Children under the age of 2 years, for instance, are most at risk for falls from standing, walking or running. For children between 2 years and 12 years of age, falls from a height and falls from collisions came into the picture. It is when children enter their teens that blunt force becomes a major factor in head injuries. Blunt force can come, in particular, from sporting activity and motor vehicle accidents. Head trauma can, of course, lead to traumatic brain injury, from which death or disability can result. 

New lawsuit seeks compensation from mine for its role in 1968 explosion

Last week, Consolidation Coal Co. was targeted in a lawsuit alleging that the company knew of hidden evidence concerning an explosion that occurred back in 1968 which killed 78 miners. Unfortunately, there were little to no repercussions for the mine at that time as a result of the incident.

Fortunately, the coal mine accident gained enough attention that it prompted passage of the Federal Coal Mine Health and Safety Act of 1969, which laid out stricter laws pertaining to occupational safety and health in the mining industry. While the law was an improvement, it was not based upon a complete investigation of the incident, the cause of which was officially undetermined.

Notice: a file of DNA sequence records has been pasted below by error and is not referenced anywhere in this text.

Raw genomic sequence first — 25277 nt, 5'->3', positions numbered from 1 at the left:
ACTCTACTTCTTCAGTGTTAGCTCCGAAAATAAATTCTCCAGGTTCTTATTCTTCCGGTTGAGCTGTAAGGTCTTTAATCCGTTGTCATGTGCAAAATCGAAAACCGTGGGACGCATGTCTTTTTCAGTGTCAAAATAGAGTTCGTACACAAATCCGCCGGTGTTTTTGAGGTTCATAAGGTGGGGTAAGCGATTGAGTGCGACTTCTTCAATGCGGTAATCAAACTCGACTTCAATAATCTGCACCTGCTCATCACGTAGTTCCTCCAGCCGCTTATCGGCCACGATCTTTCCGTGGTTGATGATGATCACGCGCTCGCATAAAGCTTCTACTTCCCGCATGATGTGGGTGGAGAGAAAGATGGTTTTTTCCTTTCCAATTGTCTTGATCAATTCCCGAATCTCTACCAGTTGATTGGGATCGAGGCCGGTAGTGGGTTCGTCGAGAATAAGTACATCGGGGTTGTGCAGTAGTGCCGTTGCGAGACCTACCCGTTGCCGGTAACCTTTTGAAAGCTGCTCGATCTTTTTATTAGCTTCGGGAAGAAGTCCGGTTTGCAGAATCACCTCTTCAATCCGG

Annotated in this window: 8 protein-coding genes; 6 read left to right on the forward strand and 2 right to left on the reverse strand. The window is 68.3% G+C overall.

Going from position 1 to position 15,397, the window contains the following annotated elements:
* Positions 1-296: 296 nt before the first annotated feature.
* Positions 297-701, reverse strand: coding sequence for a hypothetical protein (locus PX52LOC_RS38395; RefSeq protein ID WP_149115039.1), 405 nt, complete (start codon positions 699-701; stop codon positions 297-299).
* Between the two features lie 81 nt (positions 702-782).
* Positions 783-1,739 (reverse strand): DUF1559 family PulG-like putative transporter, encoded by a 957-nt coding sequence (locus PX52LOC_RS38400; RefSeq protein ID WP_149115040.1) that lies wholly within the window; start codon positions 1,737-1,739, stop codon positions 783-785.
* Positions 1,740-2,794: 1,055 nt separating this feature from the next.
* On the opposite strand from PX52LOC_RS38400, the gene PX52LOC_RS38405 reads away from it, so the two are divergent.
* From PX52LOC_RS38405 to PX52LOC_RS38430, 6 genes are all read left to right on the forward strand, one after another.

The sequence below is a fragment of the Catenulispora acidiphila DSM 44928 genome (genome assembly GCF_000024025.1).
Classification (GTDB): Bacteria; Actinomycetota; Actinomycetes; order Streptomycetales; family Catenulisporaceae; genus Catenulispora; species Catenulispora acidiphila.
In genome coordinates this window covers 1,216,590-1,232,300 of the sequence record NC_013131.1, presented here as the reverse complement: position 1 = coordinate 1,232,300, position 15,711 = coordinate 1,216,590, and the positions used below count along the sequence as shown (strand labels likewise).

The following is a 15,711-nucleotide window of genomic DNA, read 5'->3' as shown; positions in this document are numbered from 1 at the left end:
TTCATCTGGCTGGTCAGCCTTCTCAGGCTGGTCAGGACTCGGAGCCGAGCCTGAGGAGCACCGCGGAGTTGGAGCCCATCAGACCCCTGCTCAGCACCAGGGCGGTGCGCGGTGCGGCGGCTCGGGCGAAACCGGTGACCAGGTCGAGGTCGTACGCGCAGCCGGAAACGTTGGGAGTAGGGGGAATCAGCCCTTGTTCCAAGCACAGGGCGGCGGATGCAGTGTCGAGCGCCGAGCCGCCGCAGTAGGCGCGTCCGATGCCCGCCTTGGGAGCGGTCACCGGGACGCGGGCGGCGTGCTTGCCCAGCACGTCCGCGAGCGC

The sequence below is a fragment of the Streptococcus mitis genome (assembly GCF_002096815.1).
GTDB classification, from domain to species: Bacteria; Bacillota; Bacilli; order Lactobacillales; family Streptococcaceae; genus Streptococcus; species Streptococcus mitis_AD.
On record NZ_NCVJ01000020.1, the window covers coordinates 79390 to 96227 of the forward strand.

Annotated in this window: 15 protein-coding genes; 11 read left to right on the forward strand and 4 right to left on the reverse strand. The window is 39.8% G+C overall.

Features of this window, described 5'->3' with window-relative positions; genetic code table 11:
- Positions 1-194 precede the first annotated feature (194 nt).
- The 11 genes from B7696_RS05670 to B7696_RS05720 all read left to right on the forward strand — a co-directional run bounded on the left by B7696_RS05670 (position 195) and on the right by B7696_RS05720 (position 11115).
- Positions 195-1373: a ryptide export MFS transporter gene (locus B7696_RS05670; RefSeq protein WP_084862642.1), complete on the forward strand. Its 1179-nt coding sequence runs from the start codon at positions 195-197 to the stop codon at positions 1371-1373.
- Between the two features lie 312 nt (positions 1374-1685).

Mining company previously sued for fatal accident

Earlier this week, we wrote briefly about a fatal accident that occurred at a Dana Mining Co. mine in Maidsville. According to sources, the 49-year old man who died in that accident had been operating a roof-bolting machine when he was struck by a piece of rock. Accidents in the mining industry, of course, are bound to happen, but it is troubling when a company begins to build a history of such accidents.

As previously noted, we are familiar with the Dana Mining Company after having previously represented the widow of a miner who died in 2006 during a roof collapse which crushed him against a personnel carrier. That accident was brought about by a foreman’s incomplete examination of the mine for hazards prior to sending his men in to work. Had he done so, he would have noted that a prior roof fall left the work site compromised and that no corrective action had been taken. 

Mining Accident in Monongalia County